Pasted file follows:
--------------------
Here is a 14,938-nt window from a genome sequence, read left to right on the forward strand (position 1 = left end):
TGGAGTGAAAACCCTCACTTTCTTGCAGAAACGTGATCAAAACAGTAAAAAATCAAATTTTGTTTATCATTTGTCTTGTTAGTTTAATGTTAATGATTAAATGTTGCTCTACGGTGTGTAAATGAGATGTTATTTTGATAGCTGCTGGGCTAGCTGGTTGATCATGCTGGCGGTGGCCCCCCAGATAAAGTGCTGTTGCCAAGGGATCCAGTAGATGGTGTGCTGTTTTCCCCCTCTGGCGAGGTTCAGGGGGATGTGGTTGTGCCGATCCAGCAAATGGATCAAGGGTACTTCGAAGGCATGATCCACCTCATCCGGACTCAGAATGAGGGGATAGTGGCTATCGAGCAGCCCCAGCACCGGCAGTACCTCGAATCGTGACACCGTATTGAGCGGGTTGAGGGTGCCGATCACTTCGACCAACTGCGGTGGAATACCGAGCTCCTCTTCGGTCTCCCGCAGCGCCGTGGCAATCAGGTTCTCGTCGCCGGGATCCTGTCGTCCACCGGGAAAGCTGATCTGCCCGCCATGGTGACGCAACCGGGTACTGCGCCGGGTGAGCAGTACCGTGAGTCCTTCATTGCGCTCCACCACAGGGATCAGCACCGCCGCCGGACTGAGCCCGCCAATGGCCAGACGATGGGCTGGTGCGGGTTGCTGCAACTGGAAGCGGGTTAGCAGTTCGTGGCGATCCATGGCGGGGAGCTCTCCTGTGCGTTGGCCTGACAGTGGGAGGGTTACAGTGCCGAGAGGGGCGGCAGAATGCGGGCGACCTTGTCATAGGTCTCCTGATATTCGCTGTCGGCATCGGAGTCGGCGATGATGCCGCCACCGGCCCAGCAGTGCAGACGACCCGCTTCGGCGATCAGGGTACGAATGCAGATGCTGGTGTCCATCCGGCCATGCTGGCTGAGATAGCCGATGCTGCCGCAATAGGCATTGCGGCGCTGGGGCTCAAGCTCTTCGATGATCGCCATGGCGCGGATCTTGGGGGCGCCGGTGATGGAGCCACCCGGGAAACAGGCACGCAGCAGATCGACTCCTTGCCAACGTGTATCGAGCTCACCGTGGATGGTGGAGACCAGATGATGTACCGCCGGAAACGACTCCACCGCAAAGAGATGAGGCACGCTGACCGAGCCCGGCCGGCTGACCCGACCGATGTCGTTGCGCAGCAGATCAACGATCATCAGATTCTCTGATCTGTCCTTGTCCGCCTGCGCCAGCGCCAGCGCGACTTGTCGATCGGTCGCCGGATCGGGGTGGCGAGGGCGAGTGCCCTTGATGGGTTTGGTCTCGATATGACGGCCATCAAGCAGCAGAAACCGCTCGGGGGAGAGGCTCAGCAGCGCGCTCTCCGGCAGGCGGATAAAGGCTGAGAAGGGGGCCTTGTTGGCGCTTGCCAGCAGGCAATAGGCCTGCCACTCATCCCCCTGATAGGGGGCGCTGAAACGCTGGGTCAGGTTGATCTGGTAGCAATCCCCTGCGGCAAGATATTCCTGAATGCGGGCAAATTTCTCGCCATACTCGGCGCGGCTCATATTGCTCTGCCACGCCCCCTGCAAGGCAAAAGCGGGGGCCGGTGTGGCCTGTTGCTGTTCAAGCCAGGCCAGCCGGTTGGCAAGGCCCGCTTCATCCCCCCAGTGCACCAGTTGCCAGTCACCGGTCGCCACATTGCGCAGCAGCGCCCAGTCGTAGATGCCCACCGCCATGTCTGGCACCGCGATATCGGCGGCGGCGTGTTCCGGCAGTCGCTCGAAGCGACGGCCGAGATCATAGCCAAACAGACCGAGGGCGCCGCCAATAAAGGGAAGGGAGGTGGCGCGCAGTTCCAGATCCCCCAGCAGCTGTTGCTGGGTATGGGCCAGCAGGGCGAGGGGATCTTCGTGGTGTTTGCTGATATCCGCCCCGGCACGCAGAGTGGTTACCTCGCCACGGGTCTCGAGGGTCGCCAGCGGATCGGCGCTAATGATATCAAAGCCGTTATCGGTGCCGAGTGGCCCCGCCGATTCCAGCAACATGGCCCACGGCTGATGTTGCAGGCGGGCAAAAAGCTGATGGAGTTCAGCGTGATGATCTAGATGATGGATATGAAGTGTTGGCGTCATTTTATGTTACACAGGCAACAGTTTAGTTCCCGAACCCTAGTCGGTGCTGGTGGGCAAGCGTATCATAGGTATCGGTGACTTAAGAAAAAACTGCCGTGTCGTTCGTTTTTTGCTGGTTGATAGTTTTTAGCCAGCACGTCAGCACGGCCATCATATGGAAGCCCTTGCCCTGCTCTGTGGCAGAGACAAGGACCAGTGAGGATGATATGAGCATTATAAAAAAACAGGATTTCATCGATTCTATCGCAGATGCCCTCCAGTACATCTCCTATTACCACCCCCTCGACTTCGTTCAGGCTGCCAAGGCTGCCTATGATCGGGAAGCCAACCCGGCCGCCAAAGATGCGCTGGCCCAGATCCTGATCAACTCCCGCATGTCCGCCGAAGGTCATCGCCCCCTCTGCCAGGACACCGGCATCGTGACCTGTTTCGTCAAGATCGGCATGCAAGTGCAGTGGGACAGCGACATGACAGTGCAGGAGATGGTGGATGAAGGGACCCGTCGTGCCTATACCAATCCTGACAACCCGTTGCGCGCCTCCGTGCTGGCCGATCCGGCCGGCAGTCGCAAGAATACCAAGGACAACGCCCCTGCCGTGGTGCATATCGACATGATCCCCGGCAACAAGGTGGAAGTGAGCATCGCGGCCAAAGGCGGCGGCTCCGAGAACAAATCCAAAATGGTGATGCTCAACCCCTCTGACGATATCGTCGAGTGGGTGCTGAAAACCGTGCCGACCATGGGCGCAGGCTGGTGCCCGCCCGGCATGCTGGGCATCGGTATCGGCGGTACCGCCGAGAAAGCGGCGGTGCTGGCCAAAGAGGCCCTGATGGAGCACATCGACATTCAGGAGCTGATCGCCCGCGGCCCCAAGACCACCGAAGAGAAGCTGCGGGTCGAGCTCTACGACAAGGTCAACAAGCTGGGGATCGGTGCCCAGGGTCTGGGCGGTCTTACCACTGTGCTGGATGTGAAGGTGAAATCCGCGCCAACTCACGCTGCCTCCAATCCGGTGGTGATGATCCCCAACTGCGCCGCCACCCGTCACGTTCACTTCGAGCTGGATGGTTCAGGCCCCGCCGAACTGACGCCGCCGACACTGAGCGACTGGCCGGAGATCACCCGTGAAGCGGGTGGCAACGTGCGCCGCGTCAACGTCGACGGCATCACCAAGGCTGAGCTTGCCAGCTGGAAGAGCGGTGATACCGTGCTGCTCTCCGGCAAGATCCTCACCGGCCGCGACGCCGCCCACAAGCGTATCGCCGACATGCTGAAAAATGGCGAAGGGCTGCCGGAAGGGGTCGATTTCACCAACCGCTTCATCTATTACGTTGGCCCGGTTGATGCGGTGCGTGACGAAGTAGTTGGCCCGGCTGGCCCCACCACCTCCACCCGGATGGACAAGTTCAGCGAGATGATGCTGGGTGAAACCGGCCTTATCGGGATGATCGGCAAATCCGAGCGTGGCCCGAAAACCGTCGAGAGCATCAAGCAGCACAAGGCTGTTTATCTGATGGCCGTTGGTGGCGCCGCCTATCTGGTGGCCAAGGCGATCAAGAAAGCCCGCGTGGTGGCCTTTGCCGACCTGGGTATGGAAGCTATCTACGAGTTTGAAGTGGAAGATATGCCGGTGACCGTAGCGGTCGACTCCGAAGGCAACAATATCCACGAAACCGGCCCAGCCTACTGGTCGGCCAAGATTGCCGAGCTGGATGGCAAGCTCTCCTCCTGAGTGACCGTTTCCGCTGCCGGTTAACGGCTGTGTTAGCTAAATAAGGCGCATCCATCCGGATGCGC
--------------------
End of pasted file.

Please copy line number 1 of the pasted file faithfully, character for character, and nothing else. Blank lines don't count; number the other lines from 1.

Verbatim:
Here is a 14,938-nt window from a genome sequence, read left to right on the forward strand (position 1 = left end):